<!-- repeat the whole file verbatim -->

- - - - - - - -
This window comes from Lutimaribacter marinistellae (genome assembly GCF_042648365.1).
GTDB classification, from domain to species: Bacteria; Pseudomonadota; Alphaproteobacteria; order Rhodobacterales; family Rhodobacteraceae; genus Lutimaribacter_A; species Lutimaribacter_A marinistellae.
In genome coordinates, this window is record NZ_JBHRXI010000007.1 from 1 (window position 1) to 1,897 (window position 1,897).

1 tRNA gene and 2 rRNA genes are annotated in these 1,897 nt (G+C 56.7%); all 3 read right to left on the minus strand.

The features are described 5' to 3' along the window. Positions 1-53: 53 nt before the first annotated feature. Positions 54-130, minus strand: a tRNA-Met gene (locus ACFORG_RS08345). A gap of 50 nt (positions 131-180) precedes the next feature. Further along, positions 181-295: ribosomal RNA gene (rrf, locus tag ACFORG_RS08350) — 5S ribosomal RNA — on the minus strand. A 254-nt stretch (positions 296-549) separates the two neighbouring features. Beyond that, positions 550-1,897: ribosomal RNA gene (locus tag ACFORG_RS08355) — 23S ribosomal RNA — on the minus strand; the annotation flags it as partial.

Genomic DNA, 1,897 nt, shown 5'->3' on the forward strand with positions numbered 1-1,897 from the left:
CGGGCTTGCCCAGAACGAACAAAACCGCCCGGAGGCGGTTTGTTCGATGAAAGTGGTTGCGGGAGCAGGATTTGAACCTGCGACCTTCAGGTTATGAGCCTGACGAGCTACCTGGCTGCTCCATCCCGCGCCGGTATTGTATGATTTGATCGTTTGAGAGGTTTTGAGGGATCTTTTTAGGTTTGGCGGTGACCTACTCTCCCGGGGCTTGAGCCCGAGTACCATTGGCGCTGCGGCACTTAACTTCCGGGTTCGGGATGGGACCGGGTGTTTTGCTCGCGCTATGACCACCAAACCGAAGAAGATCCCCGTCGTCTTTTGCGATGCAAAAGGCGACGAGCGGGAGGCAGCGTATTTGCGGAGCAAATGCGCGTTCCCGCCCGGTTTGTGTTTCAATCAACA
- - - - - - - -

This window comes from Lutimaribacter marinistellae (genome assembly GCF_042648365.1).
GTDB classification, from domain to species: Bacteria; Pseudomonadota; Alphaproteobacteria; order Rhodobacterales; family Rhodobacteraceae; genus Lutimaribacter_A; species Lutimaribacter_A marinistellae.
In genome coordinates, this window is record NZ_JBHRXI010000007.1 from 1 (window position 1) to 1,897 (window position 1,897).

1 tRNA gene and 2 rRNA genes are annotated in these 1,897 nt (G+C 56.7%); all 3 read right to left on the minus strand.

The features are described 5' to 3' along the window. Positions 1-53: 53 nt before the first annotated feature. Positions 54-130, minus strand: a tRNA-Met gene (locus ACFORG_RS08345). A gap of 50 nt (positions 131-180) precedes the next feature. Further along, positions 181-295: ribosomal RNA gene (rrf, locus tag ACFORG_RS08350) — 5S ribosomal RNA — on the minus strand. A 254-nt stretch (positions 296-549) separates the two neighbouring features. Beyond that, positions 550-1,897: ribosomal RNA gene (locus tag ACFORG_RS08355) — 23S ribosomal RNA — on the minus strand; the annotation flags it as partial.

Genomic DNA, 1,897 nt, shown 5'->3' on the forward strand with positions numbered 1-1,897 from the left:
CGGGCTTGCCCAGAACGAACAAAACCGCCCGGAGGCGGTTTGTTCGATGAAAGTGGTTGCGGGAGCAGGATTTGAACCTGCGACCTTCAGGTTATGAGCCTGACGAGCTACCTGGCTGCTCCATCCCGCGCCGGTATTGTATGATTTGATCGTTTGAGAGGTTTTGAGGGATCTTTTTAGGTTTGGCGGTGACCTACTCTCCCGGGGCTTGAGCCCGAGTACCATTGGCGCTGCGGCACTTAACTTCCGGGTTCGGGATGGGACCGGGTGTTTTGCTCGCGCTATGACCACCAAACCGAAGAAGATCCCCGTCGTCTTTTGCGATGCAAAAGGCGACGAGCGGGAGGCAGCGTATTTGCGGAGCAAATGCGCGTTCCCGCCCGGTTTGTGTTTCAATCAACA